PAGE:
Publishing Date: Jan 18, 2022

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PRESS RELEASE: Tonga is likely to be without its subsea cables for weeks in the wake of an underwater volcano eruption and subsequent tsunami.

On Saturday, a large underwater volcano erupted triggered tsunamis reaching heights of almost 3 feet in places. The eruption at 04:10 GMT of the Hunga Tonga-Hunga Ha’apai underwater volcano, located about 65km (40 miles) north of Tonga’s capital, Nuku’alofa, caused a 1.2-meter tsunami, Australia’s Bureau of Meteorology said.

Reports suggest that while homes have been flooded and families evacuated, there thankfully are no currently-reported fatalities. New Zealand and Australia are sending surveillance flights to assess the extent of the damage.

The international Tonga Cable, laid in 2013, runs 827 km to Fiji. The Tonga Domestic cable connects the islands of Vavaʻu (landing at Neiafu), Lifuka (Pangai), and Tongatapu (Nuku'alofa); it was laid in 2018. reports that Southern Cross sales director Craige Sloots initially said on Sunday morning that it was not clear if the fibre cable had been cut or had just been disabled because of a loss of power; he later said the cable was ‘looking ok’ before noting there might be “slightly worse news.”

“It appears that there may be a cable break after all,” he said.

Digicel, which is a minority shareholder in the majority Tonga government-owned cable, said in that statement that:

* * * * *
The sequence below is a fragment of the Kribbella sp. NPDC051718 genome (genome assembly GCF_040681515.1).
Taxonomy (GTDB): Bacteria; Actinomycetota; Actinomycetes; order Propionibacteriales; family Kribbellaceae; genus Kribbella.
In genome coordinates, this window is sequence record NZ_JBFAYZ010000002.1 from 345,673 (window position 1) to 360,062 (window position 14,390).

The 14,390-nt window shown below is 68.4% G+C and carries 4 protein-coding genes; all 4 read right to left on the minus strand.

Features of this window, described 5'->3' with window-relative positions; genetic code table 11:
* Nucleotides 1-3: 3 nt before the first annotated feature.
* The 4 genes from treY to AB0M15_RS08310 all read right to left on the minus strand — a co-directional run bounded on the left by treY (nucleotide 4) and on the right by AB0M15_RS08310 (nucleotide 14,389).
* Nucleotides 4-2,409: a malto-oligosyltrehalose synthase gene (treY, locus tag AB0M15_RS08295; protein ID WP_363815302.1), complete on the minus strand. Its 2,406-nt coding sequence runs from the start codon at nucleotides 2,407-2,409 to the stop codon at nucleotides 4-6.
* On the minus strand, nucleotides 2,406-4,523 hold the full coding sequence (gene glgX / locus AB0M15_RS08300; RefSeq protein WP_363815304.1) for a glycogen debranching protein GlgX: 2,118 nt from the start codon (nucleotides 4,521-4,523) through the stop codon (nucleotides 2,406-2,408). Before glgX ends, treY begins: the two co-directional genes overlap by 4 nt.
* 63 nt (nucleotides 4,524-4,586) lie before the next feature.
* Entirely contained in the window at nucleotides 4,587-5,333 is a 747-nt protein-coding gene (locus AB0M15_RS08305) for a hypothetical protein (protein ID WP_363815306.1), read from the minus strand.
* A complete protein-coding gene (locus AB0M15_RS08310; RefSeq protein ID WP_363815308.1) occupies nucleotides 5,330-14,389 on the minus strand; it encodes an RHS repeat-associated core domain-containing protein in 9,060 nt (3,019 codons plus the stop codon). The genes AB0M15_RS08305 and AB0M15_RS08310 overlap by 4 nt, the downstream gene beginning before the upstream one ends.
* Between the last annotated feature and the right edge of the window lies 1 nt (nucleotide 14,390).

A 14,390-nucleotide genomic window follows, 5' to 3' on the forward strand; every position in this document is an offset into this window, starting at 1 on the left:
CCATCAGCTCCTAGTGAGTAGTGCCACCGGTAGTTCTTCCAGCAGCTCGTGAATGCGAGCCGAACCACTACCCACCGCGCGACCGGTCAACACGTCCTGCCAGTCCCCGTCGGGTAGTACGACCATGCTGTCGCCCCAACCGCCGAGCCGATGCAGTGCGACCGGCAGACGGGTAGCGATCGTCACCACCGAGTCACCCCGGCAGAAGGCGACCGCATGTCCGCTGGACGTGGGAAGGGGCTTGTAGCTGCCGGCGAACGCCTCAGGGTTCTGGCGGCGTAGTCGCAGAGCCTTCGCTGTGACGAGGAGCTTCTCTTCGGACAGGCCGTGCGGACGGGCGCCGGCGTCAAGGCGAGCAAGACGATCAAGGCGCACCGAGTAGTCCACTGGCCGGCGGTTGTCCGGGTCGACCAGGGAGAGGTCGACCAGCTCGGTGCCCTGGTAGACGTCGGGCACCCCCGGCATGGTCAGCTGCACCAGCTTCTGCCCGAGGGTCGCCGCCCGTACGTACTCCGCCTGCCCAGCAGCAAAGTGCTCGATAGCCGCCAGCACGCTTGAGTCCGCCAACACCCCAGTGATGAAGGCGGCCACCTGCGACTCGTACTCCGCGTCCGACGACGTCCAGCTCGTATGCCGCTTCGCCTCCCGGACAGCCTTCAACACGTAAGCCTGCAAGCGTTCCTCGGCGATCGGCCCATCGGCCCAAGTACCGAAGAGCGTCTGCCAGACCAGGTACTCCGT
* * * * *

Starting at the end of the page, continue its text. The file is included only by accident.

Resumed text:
“all communication to the outside world in Tonga is affected due to damage on the Tonga Cable Limited submarine cable.”

The company said it was working urgently with local authorities to “resolve the damage,” adding that its domestic mobile phone towers were operating across the main island of Tongatapu.

“TCL staff and all the stations are fine (no damage) except the cables, both have a fault,” Tonga Cable Limited said, per ZDNet.


“The fault lies about 37km from Nuku'alofa for the international one and about 47km from Nuku'alofa for the domestic one.”

In 2019 after the Tonga cable suffered a pair of cuts and a 12-day outage, the nation signed a 15-year deal with Kacific for satellite connectivity. However, the NZ Herald notes that ash and dust clouds from the eruption are interfering with satellite communications.

Tonga Cable chairman Samiuela Fonua has said the company has met with SubCom to start preparations for SubCom’s cable repair ship Reliance to be dispatched to Tonga, possibly via Samoa. Repairs could take as long as two weeks.


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